As an adult, my Thanksgivings have been with shared with past lover’s families, in homes I’ve called my own with those without nearby family, and most recently with my father and his new (and wonderful) extension of loved ones. Thanksgiving is about culture. Praying for the insatiability we take part in that does not exactly mirror the rest of the year. We fill our plates with various starches and meats (for me: turkey, sui mei, duck, and chicken). There is laughter and shared stories, and in my case, Chinese opera.

We explore the veins of gratitude erupting inside us. The rest of the year, we feel it, but often forget to announce it.

What am I grateful for?

When I was a child, my dad and I used to listen to old time radio shows and we’d stare at that radio as though it projected images rather than just sounds. I am grateful for his insistence on working out my imagination. Playing with the thoughts in my mind as toys. We made up stories together out loud when I was young; now, we read each others on paper or in books.

There are some days I want to put my body on this list: it remains even after throwing bricks at it, even after my attempts at drowning it. I don’t know how this mass of weight and bones and blood and bruises continues to flourish and breathe, but I am grateful for its resilience. Health (without the insurance). The ability to move and stretch and use my scars as lines to write on to replace the mourn and haunt.



Peanut butter.


Poems and black ink pilot pens and blank paper that glows once it fills with words.


The poets I’ve met just this past year. The ones who storm stages or just whisper their language into me. The ones who break their silences.


I am grateful for the home I call Brooklyn. The world outside my window, which I bike toward and walk inside. I am grateful to those who throw their garbage away, rather than swatting the ground with it. The graffiti that forces me to learn another language. The bravery of those stormed out of their homes and lives from recent hurricane. The kindness of volunteers–humans who understand the power of giving without getting.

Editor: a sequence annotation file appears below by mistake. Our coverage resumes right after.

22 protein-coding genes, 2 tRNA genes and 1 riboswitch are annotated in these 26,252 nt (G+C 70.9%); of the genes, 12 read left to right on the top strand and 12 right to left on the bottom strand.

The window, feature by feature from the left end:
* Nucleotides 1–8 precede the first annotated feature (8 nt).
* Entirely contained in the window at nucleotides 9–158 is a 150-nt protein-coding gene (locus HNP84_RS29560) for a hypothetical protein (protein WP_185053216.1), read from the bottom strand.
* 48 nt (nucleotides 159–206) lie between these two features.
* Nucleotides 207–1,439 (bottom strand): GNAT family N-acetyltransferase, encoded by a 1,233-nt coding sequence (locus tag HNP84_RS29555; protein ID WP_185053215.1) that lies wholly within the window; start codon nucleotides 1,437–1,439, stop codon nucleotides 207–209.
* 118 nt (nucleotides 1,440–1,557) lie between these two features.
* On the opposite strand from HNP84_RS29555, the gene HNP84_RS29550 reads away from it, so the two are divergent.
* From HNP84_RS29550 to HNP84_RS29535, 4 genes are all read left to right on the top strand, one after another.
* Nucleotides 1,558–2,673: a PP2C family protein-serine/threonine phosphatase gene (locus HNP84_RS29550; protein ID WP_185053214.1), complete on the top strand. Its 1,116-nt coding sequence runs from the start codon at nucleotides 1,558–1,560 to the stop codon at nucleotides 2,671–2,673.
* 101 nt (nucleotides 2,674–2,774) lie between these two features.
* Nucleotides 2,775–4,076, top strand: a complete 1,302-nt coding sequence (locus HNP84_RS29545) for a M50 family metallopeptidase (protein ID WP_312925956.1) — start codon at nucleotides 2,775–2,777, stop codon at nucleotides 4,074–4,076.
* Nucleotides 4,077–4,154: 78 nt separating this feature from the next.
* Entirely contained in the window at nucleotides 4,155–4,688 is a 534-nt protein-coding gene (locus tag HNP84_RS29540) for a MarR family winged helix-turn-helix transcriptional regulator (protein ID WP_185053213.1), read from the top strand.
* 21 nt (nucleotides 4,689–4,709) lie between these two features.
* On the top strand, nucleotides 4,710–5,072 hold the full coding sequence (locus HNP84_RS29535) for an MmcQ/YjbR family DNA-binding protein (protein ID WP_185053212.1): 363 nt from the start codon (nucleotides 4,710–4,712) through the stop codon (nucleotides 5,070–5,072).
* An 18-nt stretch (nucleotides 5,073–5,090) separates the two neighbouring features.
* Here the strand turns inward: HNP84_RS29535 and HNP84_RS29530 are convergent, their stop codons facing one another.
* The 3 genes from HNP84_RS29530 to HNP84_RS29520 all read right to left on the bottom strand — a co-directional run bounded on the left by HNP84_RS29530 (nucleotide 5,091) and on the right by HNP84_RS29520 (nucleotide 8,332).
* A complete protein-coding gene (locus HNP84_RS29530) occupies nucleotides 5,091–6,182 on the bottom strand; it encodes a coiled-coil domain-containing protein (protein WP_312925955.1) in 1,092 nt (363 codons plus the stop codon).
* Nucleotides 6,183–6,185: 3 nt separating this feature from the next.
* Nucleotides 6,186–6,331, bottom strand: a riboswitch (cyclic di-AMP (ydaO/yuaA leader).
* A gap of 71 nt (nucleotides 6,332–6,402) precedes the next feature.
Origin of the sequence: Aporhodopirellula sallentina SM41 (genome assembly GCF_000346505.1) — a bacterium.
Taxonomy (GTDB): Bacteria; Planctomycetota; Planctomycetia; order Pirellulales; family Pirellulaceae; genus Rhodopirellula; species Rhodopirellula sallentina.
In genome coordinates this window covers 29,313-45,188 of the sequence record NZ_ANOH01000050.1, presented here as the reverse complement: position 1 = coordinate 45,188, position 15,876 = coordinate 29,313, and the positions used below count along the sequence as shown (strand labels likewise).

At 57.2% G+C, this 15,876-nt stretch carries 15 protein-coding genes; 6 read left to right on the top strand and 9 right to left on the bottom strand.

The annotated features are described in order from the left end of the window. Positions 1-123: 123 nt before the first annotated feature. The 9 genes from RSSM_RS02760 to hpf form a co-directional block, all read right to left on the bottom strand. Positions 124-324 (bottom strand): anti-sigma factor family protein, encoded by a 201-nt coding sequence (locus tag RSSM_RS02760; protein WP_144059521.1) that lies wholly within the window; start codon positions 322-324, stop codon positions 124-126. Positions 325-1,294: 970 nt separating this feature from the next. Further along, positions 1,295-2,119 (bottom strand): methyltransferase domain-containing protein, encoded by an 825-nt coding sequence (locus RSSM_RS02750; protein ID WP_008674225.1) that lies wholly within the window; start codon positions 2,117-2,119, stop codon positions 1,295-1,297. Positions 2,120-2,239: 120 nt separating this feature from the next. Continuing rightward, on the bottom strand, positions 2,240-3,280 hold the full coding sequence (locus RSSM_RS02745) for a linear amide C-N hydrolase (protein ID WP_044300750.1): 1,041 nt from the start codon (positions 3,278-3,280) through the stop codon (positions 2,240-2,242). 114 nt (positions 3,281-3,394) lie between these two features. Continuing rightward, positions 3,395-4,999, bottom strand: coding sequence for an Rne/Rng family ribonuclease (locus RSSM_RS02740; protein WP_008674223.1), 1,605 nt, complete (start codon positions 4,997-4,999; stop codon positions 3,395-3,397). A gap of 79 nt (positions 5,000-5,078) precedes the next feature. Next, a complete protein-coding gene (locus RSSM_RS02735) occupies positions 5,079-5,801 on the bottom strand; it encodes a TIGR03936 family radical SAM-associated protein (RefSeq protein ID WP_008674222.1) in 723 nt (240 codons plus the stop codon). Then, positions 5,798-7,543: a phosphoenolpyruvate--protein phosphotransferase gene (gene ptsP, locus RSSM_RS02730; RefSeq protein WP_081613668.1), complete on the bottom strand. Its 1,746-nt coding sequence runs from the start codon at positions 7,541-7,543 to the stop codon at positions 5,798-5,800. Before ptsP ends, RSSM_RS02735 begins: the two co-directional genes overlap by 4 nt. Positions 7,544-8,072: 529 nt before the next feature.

I am grateful for my dreams, which through proper watering, grows skin and cells. I am grateful for the ability to manifest what I desire.


Authors I have learned about through the beautiful minds and recommendations of others this year: Ariel Gore, Marisa Matarazzo, Joey Comeau, Lidia Yuknavitch, John Vaillant, Melissa Febos, Sheila McClear, Eli Clare, Vera Pavlova, and others.


Electricity and hot water.

My mentor. My muse. My mind.

Happy Thanksgiving day of gratitude. Happy realization that thanks may be given everyday, not just the ones announced on calendars.

an unapologetic ode to food and bellies

notice the way stomach retreats like a hushed prisoner for over two hours and the way that hurts skin’s feelings

A woman walks on stage where even the microphone has a cup holder and she tells a story about her lifelong love affair with cake. Even when she speaks this word, her lips walk further away from her teeth, which part like you hope your lover’s thighs will, and you realize this is more than gluttony; this is true desire. The large, rectangular speaker hangs just above her to the left, projecting each word, which is never a whisper. She is not impersonating a vegan, nor bragging about how her latest cleanse makes her feel even more alert. She is emptying out her pockets, pressing hollow wrappers to the wooden stage. Calling out calorie counts like mathematical poems.

Her belly is soft. Not that I touched it. Not that I was close enough to brush against it. But the way her cotton shirt rubbed up against her stomach allowed me to see its suppleness. I realize I look at bellies a lot. I look at a lot of things, but especially this part which has never been soldier-like for me: firm, regimented and tough. My belly is more like a toddler: squirming and fidgety. It has never been flat, but I’ve also never had a routine to push it into a different shape.

I have a memory of kissing a woman many women and as hands move toward my stomach, it suddenly becomes a turtle, retreating inward. I become king multi-tasker as I pay attention to the language of our tongues swirling and breath bending and skin melting, while waiting for that moment of her hand against my…